United States-Germany Tax Treaty
Quick Summary. Located in Central Europe, Germany has the largest economy of all European nations. Germany is a federal parliamentary republic with legislative power exercised by the Bundestag and Bundesrat. It government is founded in its 1949 constitution, the Grundgesetz. Germany is comprised of 16 provinces with a capital at Berlin.
Effective July 1, 2020, Germany has implemented information exchange provisions pursuant to the EU-Directive (DAC 6 – (EU) 2018/822) for mandatory automatic exchange of information related to cross-border arrangements. Germany has introduced legislation to adopt in German law EU Anti-Tax Avoidance Directive (EU-ATAD – (EU) 2016/1164 and ATAD II – (EU) 2017/952), a measure that introduced controlled foreign corporation (CFC) rules and hybrid mismatch rules.
Under the German corporate income tax (Körperschaftsteuer), Corporate residents are taxed on their worldwide income. Non-resident corporations are generally subject to taxation on German-source income. Germany also imposes a trade tax (Gewerbesteuer), which combines a uniform tax rate and municipal rate based upon the location of the taxable entity’s permanent establishment.
As of January 1, 2020, Germany has increase the income ceiling for required pension insurance contributions. German residents are subject to tax on worldwide income. Non-resident individuals are generally subject to tax on German-source income.
U.S-Germany Tax Treaty
Germany is a member of the European Union (EU), the United Nations (UN), NATA, the G&, G20, and OECD.
- Convention between the United States of America and the Federal Republic of Germany for the Avoidance of Double Taxation and the Prevention of Fiscal Evasion with respect to Taxes on income and Capital and to Certain Other Taxes, together with a related Protocol, signed at Bonn on August 29, 1989.
- Technical Explanation of the Convention and Protocol between the United States and the Federal Republic of Germany signed on August 29, 1989
- PROTOCOL AMENDING THE CONVENTION BETWEEN THE UNITED STATES OF AMERICA AND THE FEDERAL REPUBLIC OF GERMANY FOR THE AVOIDANCE OF DOUBLE TAXATION AND THE PREVENTION OF FISCAL EVASION WITH RESPECT TO TAXES ON INCOME AND CAPITAL AND TO CERTAIN OTHER TAXES, SIGNED ON 29th AUGUST 1989
- technical explanation of the Protocol signed at Berlin on June 1, 2006 (the “Protocol”), amending the Convention between the United States of America and the Federal Republic of Germany for the avoidance of double taxation and the prevention of fiscal evasion with respect to taxes on income and capital and to certain other taxes, and the related protocol, signed at Bonn on August 29, 1989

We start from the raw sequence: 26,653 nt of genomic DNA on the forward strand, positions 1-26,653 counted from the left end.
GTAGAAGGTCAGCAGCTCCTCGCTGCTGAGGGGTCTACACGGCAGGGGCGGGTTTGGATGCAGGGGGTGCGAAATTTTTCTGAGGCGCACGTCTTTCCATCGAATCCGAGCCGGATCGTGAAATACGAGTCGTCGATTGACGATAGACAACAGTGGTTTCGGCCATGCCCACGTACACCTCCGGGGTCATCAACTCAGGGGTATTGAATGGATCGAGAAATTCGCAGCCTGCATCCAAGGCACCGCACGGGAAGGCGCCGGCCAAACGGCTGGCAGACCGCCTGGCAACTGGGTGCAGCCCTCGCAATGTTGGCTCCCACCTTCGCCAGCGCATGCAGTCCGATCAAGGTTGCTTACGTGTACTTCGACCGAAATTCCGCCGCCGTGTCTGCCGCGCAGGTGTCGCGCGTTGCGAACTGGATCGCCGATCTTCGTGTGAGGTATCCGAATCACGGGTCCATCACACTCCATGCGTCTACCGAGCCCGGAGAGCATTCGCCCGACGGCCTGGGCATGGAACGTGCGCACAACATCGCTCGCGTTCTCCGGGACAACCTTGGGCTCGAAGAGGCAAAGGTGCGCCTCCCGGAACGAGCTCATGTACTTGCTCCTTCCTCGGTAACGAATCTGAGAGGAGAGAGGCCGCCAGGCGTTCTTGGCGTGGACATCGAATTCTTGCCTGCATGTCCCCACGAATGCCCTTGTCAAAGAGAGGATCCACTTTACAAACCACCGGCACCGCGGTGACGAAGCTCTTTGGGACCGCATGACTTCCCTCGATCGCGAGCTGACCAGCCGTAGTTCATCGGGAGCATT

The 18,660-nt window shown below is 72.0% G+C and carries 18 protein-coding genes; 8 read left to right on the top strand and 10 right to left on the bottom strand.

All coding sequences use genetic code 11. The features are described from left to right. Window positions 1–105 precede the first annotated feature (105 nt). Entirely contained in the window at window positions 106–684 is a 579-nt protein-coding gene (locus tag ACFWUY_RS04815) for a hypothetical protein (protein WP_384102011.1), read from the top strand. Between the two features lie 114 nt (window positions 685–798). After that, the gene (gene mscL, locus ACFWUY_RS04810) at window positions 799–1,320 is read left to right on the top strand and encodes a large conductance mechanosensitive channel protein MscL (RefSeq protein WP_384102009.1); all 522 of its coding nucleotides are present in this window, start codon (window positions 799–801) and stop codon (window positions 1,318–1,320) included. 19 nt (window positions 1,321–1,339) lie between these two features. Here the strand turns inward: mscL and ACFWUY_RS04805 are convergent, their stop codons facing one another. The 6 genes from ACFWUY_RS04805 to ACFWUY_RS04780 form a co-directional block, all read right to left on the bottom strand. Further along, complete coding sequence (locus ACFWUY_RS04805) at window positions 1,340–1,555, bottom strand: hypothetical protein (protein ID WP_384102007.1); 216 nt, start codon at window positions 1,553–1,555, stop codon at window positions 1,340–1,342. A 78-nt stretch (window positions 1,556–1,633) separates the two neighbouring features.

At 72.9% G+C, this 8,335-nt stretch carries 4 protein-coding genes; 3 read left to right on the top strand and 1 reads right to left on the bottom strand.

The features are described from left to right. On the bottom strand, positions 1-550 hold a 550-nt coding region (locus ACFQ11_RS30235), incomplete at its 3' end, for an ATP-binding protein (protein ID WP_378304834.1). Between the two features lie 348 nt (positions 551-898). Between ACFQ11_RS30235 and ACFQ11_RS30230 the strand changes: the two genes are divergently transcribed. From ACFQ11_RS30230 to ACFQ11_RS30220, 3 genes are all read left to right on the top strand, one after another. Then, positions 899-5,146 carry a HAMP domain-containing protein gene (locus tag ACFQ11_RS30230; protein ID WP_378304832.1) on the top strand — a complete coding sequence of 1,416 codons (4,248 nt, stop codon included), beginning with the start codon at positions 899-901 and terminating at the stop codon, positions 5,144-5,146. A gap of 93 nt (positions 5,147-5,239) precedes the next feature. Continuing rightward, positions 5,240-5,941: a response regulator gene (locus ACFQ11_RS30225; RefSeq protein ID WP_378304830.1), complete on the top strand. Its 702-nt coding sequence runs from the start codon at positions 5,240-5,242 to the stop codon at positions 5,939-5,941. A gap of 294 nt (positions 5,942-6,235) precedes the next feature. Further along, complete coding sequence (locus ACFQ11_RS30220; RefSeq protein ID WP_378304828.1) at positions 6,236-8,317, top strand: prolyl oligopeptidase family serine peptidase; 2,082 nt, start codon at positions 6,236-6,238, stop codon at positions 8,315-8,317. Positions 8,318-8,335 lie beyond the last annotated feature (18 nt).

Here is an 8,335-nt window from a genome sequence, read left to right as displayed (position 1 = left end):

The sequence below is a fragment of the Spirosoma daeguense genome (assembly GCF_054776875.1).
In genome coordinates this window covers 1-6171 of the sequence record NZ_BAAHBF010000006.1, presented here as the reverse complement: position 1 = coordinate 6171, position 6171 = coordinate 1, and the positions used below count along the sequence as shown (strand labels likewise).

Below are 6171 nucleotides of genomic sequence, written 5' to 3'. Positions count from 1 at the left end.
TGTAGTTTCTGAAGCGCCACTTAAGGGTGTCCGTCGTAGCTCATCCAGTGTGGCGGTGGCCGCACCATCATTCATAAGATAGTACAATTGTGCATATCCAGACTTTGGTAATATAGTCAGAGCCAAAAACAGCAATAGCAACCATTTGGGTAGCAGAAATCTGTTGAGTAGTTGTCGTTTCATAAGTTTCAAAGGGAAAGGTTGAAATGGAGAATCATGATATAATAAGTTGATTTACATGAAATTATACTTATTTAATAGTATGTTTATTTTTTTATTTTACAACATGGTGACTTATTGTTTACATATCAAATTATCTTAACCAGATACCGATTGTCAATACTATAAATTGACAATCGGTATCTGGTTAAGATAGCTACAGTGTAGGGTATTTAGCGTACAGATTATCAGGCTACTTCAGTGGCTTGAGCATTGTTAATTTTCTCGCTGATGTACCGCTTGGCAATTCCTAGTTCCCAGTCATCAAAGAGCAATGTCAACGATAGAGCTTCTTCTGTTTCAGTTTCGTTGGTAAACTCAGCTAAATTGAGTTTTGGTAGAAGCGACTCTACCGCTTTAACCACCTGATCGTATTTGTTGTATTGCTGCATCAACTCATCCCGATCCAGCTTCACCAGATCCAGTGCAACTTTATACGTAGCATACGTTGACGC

Currency. Euro (EUR).
Common Legal Entities. Joint stock company (AG), limited liability company (GmbH), general and limited partnership, sole proprietorship, and branch of a foreign corporation.
Tax Treaties. Over 95 tax treaties. Signed the OECD multilateral instrument (MLI) on July 7, 2017.
Corporate Income Tax Rate. 22.825-32.825%.
Individual Tax Rate. Progressive rates from 14-45%.
Corporate Capital Gains Tax Rate. 22.825-32.825%.
Individual Capital Gains Tax Rate. Varies.
Corporate residency. Corporations are resident if they maintain their registered office or effective place of management in Germany.
Individual residency. Individuals are resident if domiciled or if they have a habitual abode (more than six months) in Germany. Can be presumed if individual has permanent accommodation, regardless of actual use.
Royalties. Residents: 0% Nonresidents: 15.825%.
Transfer Pricing. Transactions between related persons must be in accordance with transactions that would have been agreed upon by independent third parties dealing at arm’s length. Germany applies the authorized OECD approach.
CFC Rules. Passive income of subsidiaries in low-tax jurisdictions will be attributed to German shareholders that hold more than 50% of the subsidiary. Jurisdictions with effective tax rates of less than 25% are considered low tax.
Hybrid Treatment. General anti-hybrid rules based on the EU ATAD2 must be enacted into German tax law with effect as from 2020. Rules already exist in connection with dividends received and certain “double-dip” structures.
Inheritance/estate tax. 7-50%.
National Income Taxes
Germany imposes a national income tax on individuals and companies. In addition, German municipalities impose a business tax on the income of local commercial establishments. The German tax year is the calendar year, although businesses may adopt another year with the permission of the tax authorities. Taxpayers conducting a business are required to maintain their records using the accrual method of accounting. German tax law has a strong anti-avoidance provision that allows tax authorities to disregard for tax purposes any legal construct they view as inappropriate toward achieving the desired economic result sought by the taxpayer.